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SLATE PRINTING CO. v. METRO ENVELOPE CO.

January 8, 1982

SLATE PRINTING COMPANY, PLAINTIFF AND COUNTERDEFENDANT,
v.
METRO ENVELOPE COMPANY, DEFENDANT AND COUNTERPLAINTIFF. METRO ENVELOPE COMPANY, CROSS PLAINTIFF, V. ALLIED PAPER, INC., CROSS DEFENDANT.



The opinion of the court was delivered by: Shadur, District Judge.

MEMORANDUM OPINION AND ORDER*fn1

Slate Printing Company ("Slate") is plaintiff and counter-defendant in this action, and Metro Envelope Company ("Metro") is defendant and counter-plaintiff. Metro has filed a cross-complaint against Allied Paper, Inc. ("Allied"),*fn2 and Allied has now moved for its dismissal. Metro also seeks to impose on Slate the burden of alleged judicial admissions, with a consequent disposition of the entire litigation adversely to Slate. For the reasons stated in this memorandum opinion and order:

    (1) Allied's motion to dismiss Metro's
  cross-claim is granted.
    (2) Metro's motion for designation of judicial
  admissions and consequential relief is denied.

Facts

Each of Slate, Allied and Metro provided either goods or services for Metro's ultimate sale of printed envelopes to Montgomery Ward & Co. ("Ward"). Ward had contracted with Metro and Slate for the manufacture of envelopes by Metro from paper printed by Slate. To fulfill its obligations Slate contracted for purchase of paper stock from Allied, which was unaware of Slate's other arrangements. Metro's cross-claim however asserts that "Allied knew that Slate intended to sell the paper to another party."

Slate is suing Metro for non-payment under the contract to provide Metro with the printed paper. Metro counterclaims for damages because it asserts the paper failed to meet specifications. Metro's cross-claim asserts the same damages against Allied on the theories that (1) Metro was a third party beneficiary of the Slate-Allied contract (Count I), (2) Allied was negligent in manufacturing the paper (Count II) and (3) Allied breached the implied warranty of fitness for a particular purpose (Count III).

Dismissal of Metro's Cross-Claim Against Allied

Count I

Metro's third-party-beneficiary claim rests on its allegation that when Allied contracted with Slate "Allied knew that Slate intended to sell the paper [presumably after processing it] to another party" — a party that turned out to be Metro. Because the paper allegedly did not conform to Slate's specifications, Allied would have breached its contracts with Slate. Metro claims standing to recover from Allied for that breach. Allied moves to dismiss Count I on the ground that Metro was not a third-party beneficiary of the Allied-Slate contract.

  Under Erie principles state law provides the rule of decision
in this diversity case. Black-letter principles as to
third-party beneficiaries were stated by the Illinois Supreme
Court in Carson Pirie Scott & Co. v. Parrett, 346 Ill. 252,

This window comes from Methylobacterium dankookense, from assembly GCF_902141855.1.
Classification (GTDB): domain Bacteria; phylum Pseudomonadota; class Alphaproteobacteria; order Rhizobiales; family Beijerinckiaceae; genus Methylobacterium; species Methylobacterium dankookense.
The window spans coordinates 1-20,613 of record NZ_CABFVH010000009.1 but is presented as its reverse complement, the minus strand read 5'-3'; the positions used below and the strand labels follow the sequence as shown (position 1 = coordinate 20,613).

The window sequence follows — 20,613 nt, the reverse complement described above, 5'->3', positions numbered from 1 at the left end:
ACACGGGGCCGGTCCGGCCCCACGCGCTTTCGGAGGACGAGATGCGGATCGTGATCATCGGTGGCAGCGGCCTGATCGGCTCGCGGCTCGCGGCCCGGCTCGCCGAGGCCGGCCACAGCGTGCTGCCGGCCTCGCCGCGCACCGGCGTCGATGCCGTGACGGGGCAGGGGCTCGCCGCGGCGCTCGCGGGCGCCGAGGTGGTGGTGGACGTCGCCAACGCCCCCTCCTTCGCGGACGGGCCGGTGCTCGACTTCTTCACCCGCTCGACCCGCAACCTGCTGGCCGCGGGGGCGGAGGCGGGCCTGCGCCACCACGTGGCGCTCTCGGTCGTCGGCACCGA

257, 178 N.E. 498, 501 (1931) and have been quoted over and
over again for the past 50 years:

   . . if a contract be entered into for a direct
  benefit of a third person not a party thereto,
  such third person may sue for breach thereof. The
  test is whether the benefit to the third person is
  direct to him or is but an incidental benefit to
  him arising from the contract. If direct he may
  sue on the contract; if incidental he has no right
  to recovery thereon.

Application of the distinction between "direct" and "incidental" benefit is a function of the intent of the parties and must be made on a case-by-case basis. Vinylast Corp. v. Gordon, 10 Ill. App.3d 1043, 1049, 295 N.E.2d 523, 527 (1st Dist. 1973). More constructive than the direct-indirect dichotomy, which tends to be result-oriented rather than an analytical tool, is the recent reaffirmation in Midwest Concrete Products Co. v. LaSalle National Bank, 94 Ill. App.3d 394, 396, 49 Ill.Dec. 968, 418 N.E.2d 988, 990 (1st Dist. 1981):

  [I]nasmuch as people usually stipulate for
  themselves, and not for third persons, a strong
  presumption obtains in any given case that such
  was their intention, and that the implication to
  overcome that presumption must be so strong as to
  amount practically to an express declaration.

Certainly there was no such express declaration in this case. Nor were the circumstances of the Allied-Slate agreement such as to overcome the "strong presumption." Illinois cases that have reached the opposite result typically involve fact situations like those in Gothberg v. Nemerovski, 58 Ill. App.2d 372, 385-86, 208 N.E.2d 12, 19-20 (1st Dist. 1965) (automobile liability insurance policy construed to make person injured by policyholder a third-party beneficiary); Kravitz v. Lake County, 62 Ill. App.3d 101, 104-05, 19 Ill.Dec. 611, 379 N.E.2d 126, 128-29 (2d Dist. 1978) (land purchasers held able to sue for violation of agreement between their vendor and county providing that no water connection fee would be charged); or Mearida v. Murphy, 87 Ill. App.3d 87, 90, 42 Ill.Dec. 650, 409 N.E.2d 145, 148 (4th Dist. 1980) (adjoining landowners had standing to enforce an easement ...


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